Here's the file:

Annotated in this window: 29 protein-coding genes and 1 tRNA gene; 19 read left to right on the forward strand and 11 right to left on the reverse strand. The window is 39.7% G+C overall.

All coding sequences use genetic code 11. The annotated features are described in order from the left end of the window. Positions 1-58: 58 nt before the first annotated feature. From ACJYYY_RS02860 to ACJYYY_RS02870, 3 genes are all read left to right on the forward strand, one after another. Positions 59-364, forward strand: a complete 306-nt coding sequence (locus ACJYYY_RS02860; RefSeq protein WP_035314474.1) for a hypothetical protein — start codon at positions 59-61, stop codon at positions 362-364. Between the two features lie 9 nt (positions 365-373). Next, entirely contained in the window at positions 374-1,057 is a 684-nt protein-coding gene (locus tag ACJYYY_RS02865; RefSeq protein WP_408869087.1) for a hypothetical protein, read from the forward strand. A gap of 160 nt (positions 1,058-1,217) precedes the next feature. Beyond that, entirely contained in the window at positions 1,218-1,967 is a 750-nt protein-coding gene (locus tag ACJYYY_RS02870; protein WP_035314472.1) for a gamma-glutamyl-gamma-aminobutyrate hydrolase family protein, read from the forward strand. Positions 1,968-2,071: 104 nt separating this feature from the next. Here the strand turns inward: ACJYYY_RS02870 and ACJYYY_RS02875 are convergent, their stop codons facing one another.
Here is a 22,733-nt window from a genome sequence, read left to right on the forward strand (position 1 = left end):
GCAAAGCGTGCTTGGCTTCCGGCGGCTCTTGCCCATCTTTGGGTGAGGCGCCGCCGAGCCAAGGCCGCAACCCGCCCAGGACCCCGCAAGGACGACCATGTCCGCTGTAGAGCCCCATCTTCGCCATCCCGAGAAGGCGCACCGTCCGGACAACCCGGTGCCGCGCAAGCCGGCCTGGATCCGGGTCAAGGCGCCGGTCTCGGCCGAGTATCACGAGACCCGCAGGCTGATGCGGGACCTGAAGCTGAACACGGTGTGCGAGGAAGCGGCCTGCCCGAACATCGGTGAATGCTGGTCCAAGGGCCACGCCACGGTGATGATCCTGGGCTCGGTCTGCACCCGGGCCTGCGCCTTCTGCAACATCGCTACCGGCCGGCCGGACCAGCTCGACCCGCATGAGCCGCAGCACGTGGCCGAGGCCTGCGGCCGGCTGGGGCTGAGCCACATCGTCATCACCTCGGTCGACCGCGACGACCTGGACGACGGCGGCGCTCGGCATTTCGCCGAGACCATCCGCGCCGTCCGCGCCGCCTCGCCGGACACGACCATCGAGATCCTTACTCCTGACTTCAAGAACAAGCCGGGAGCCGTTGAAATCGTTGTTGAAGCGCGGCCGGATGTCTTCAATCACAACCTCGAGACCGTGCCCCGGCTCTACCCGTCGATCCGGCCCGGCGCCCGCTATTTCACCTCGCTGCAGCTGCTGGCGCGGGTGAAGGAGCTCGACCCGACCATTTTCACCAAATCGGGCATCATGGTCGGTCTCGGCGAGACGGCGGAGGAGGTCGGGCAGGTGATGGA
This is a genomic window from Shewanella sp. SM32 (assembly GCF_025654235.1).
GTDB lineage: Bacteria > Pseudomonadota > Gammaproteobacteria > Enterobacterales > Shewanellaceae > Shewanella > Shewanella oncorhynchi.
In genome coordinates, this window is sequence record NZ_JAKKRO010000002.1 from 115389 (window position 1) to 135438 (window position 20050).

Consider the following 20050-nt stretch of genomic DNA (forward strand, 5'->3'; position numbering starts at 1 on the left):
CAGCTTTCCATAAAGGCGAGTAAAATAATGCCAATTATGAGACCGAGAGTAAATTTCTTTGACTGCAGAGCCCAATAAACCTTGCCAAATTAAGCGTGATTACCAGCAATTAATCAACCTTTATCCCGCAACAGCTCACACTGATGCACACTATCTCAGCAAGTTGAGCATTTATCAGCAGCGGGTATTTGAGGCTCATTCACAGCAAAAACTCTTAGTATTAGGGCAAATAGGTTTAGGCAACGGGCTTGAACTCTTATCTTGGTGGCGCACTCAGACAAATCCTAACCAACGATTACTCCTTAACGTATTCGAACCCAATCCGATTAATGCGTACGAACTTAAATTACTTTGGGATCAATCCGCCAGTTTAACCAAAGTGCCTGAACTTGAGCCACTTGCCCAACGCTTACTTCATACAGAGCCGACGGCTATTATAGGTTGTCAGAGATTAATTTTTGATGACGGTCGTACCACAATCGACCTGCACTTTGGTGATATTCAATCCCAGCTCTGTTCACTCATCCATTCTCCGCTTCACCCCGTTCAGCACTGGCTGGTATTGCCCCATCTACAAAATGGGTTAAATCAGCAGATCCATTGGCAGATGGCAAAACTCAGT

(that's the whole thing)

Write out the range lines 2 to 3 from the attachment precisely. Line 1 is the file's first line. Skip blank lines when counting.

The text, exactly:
All coding sequences use genetic code 11. The annotated features are described in order from the left end of the window. Positions 1-58: 58 nt before the first annotated feature. From ACJYYY_RS02860 to ACJYYY_RS02870, 3 genes are all read left to right on the forward strand, one after another. Positions 59-364, forward strand: a complete 306-nt coding sequence (locus ACJYYY_RS02860; RefSeq protein WP_035314474.1) for a hypothetical protein — start codon at positions 59-61, stop codon at positions 362-364. Between the two features lie 9 nt (positions 365-373). Next, entirely contained in the window at positions 374-1,057 is a 684-nt protein-coding gene (locus tag ACJYYY_RS02865; RefSeq protein WP_408869087.1) for a hypothetical protein, read from the forward strand. A gap of 160 nt (positions 1,058-1,217) precedes the next feature. Beyond that, entirely contained in the window at positions 1,218-1,967 is a 750-nt protein-coding gene (locus tag ACJYYY_RS02870; protein WP_035314472.1) for a gamma-glutamyl-gamma-aminobutyrate hydrolase family protein, read from the forward strand. Positions 1,968-2,071: 104 nt separating this feature from the next. Here the strand turns inward: ACJYYY_RS02870 and ACJYYY_RS02875 are convergent, their stop codons facing one another.
Here is a 22,733-nt window from a genome sequence, read left to right on the forward strand (position 1 = left end):